Industrial-Sized Deals Shop all Back to School Shop Women's Handbags Learn more nav_sap_SWP_6M_fly_beacon $5 Albums $5 Off Fire TV Stick Labor Day Sale in Wine Shop Popular Services pivdl pivdl pivdl  Amazon Echo Starting at $99 Kindle Voyage Nintendo Digital Games Shop Back to School with Amazon Back to School with Amazon Outdoor Recreation Baby Sale
Qty:1
  • List Price: $16.95
  • Save: $5.05 (30%)
FREE Shipping on orders over $35.
Only 17 left in stock (more on the way).
Ships from and sold by Amazon.com.
Gift-wrap available.
Kid Who Climbed Everest: ... has been added to your Cart
Condition: Used: Very Good
Comment: Paperback. Covers show moderate wear to surfaces, including scratches, indentations, and some other general wear. Edges, corners, and the outer edges of the closed pages show some wear including edge indentations. Pages are clean and there are no markings noticed upon several scans of the book. Overall this book is in good condition.
Have one to sell? Sell on Amazon
Flip to back Flip to front
Listen Playing... Paused   You're listening to a sample of the Audible audio edition.
Learn more
See all 4 images

Kid Who Climbed Everest: The Incredible Story Of A 23-Year-Old's Summit Of Mt. Everest Paperback – December 1, 2004

55 customer reviews

See all 6 formats and editions Hide other formats and editions
Amazon Price New from Used from
Paperback
"Please retry"
$11.90
$4.59 $0.01
Unknown Binding
"Please retry"

Best Books of the Year So Far
Best Books of the Year So Far
Looking for something great to read? Browse our editors' picks for 2015's Best Books of the Year So Far in fiction, nonfiction, mysteries, children's books, and much more.
$11.90 FREE Shipping on orders over $35. Only 17 left in stock (more on the way). Ships from and sold by Amazon.com. Gift-wrap available.

Frequently Bought Together

Kid Who Climbed Everest: The Incredible Story Of A 23-Year-Old's Summit Of Mt. Everest + Mud, Sweat, and Tears: The Autobiography + To My Sons: Lessons for the Wild Adventure Called Life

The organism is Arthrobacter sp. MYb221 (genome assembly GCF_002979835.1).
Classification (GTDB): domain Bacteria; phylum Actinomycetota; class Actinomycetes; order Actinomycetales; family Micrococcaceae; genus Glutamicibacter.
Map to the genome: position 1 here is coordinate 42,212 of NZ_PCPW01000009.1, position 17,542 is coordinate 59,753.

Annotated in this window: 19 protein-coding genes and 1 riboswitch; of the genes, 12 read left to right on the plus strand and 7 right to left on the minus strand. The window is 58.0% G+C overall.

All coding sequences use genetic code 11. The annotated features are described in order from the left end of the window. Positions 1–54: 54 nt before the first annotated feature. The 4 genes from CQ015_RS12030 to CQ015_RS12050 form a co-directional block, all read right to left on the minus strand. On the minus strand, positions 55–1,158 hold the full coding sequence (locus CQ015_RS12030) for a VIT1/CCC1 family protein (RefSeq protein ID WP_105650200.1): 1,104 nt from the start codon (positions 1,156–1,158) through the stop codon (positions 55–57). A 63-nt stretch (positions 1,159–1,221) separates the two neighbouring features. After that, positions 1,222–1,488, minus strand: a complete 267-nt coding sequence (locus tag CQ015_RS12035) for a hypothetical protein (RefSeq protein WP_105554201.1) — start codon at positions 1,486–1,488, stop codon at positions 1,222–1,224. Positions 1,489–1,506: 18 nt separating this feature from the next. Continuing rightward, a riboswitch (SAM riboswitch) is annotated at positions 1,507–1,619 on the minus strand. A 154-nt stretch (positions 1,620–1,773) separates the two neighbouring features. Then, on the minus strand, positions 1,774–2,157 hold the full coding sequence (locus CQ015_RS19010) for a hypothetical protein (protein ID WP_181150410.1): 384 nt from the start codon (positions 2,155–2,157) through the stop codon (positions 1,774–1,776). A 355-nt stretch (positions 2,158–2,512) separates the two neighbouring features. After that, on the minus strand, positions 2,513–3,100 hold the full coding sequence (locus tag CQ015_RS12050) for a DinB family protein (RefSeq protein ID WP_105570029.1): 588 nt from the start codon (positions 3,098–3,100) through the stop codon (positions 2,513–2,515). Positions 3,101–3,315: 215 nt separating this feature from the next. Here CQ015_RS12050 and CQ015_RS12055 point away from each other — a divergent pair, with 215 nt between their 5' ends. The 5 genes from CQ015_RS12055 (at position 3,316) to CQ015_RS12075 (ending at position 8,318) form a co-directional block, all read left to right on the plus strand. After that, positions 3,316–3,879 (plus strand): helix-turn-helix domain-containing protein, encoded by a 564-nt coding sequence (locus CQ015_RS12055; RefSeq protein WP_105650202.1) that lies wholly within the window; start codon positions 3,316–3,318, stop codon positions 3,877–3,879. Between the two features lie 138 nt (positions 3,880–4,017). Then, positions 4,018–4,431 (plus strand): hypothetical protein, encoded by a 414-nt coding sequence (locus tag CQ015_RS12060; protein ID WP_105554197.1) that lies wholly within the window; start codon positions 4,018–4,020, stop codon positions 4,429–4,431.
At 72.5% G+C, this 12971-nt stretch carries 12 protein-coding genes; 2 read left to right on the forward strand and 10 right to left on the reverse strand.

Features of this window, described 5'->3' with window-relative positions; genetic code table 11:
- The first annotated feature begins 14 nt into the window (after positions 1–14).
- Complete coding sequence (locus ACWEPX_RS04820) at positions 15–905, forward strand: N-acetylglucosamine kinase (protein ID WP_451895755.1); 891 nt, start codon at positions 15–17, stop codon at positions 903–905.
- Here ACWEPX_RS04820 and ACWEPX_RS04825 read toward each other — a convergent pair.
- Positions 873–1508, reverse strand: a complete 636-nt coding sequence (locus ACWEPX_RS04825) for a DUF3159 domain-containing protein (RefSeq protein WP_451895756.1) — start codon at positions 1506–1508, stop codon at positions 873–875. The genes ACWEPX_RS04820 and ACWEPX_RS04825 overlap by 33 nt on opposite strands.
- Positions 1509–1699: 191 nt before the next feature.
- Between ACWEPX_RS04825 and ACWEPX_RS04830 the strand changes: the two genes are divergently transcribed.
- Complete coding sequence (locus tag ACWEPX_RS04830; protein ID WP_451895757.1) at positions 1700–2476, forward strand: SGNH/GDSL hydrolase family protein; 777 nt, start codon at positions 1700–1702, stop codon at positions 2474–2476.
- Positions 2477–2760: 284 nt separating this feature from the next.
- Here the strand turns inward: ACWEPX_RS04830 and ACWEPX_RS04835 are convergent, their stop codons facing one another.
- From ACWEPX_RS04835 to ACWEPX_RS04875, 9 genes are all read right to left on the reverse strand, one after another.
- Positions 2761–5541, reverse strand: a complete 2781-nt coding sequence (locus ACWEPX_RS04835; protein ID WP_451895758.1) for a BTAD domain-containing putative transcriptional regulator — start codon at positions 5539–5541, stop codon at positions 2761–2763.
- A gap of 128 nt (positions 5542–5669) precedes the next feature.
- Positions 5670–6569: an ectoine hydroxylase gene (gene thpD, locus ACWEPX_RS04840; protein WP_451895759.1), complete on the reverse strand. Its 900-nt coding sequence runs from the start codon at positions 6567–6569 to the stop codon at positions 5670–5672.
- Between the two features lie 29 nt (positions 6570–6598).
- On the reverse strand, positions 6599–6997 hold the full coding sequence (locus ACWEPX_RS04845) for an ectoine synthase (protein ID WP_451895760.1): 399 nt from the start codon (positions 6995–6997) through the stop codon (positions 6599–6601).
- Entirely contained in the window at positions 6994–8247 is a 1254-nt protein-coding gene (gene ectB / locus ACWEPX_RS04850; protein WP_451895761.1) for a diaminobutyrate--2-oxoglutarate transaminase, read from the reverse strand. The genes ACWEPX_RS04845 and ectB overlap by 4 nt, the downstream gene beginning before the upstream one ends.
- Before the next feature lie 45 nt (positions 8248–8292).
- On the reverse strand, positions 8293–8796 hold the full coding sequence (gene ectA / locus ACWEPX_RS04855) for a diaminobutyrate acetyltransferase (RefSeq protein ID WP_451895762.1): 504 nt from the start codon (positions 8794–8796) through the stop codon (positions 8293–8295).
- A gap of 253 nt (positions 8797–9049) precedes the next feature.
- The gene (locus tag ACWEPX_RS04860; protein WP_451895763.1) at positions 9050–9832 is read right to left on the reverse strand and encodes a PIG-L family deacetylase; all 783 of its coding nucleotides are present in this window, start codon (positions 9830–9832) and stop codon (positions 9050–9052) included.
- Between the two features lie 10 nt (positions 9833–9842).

Price for all three: $32.00

Buy the selected items together

Editorial Reviews

Amazon.com Review

"Everest," writes British climber Bear Grylls, "is no place to prove yourself. The likelihood of reaching the summit is so slim that you're inevitably setting yourself up to be disappointed."

But, Grylls continues, mountains are most definitely an arena where alpinists express their deepest drives, and he had more ambition than most. Badly injured in a parachuting accident in 1996, he resigned his army commission and cast about for a new career--a decision he succeeded in putting off by enlisting in a climbing expedition to the world's tallest mountain. Now, Grylls points out, the odds of a well-conditioned climber's making the summit of Everest are something like one in a hundred; for climbers under the age of 30, who lack the experience and conditioning that age brings, those odds slim down to 1 in 1,000. Twenty-three at the time, Grylls took his chances nonetheless, despite the "sinking feeling that I had just made a commitment that was going to drag me a little too far out of my comfort zone."

He fulfilled his commitment, though surely not without discomfort, scared but determined, making his way up deadly obstacles such as the Lhotse Face Icewall and its deep crevasses. Other climbers were not so lucky, he writes in this you-are-there account of his time on the mountain, and death is a constant presence on these pages--which may deter readers who seek to follow in his footholds. For those content to travel up sheer rock and ice walls vicariously, though, Grylls's book is a spirited exercise in adventure writing and a promising debut. --Gregory McNamee --This text refers to an out of print or unavailable edition of this title.

From Publishers Weekly

For a year, Grylls held the record for the Youngest Englishman on the Hill for his summit ascent at age 23 (only to be bested the following year by a 22-year-old). Grylls, while serving in the army, suffered a parachuting accident that nearly severed his spinal cord. After eight months in a military rehab center, he decided to leave the military and climb the legendary Everest. Barely escaping death (he fell into a crevasse at 19,000 feet), he reached the summit just 18 months after his accident. Unfortunately, Grylls's account of 70 days on Everest has a flat pitch, stiff syntax and little insight to offer on the experience of reaching for the top of the world save earnest observations on grit, body functions at high altitudes, his grandpa, faith, queen and country. The transcendent folly and physical drama of climbing above 26,000 feet were sharp narrative tools in Jon Krakauer's Into Thin Air, but the Kid can't quite elaborate on how he felt as he passed the decayed, mummified body of Rob Hall, who tragically failed to scale the summit ridge. Grylls's report from the top of the world is almost without discernible color except the "bully" attitude Grylls and his mates brought along from England and took back home after a few celebratory ales in Kathmandu. His story adds little to the ever-expanding Everest genre. (May) Forecast: No matter how unexceptional they might appear to the uninitiated, diehard Everest fans never seem to tire of books like this. The effusive blurb from British Prime Minister Tony Blair certainly won't hurt sales, either.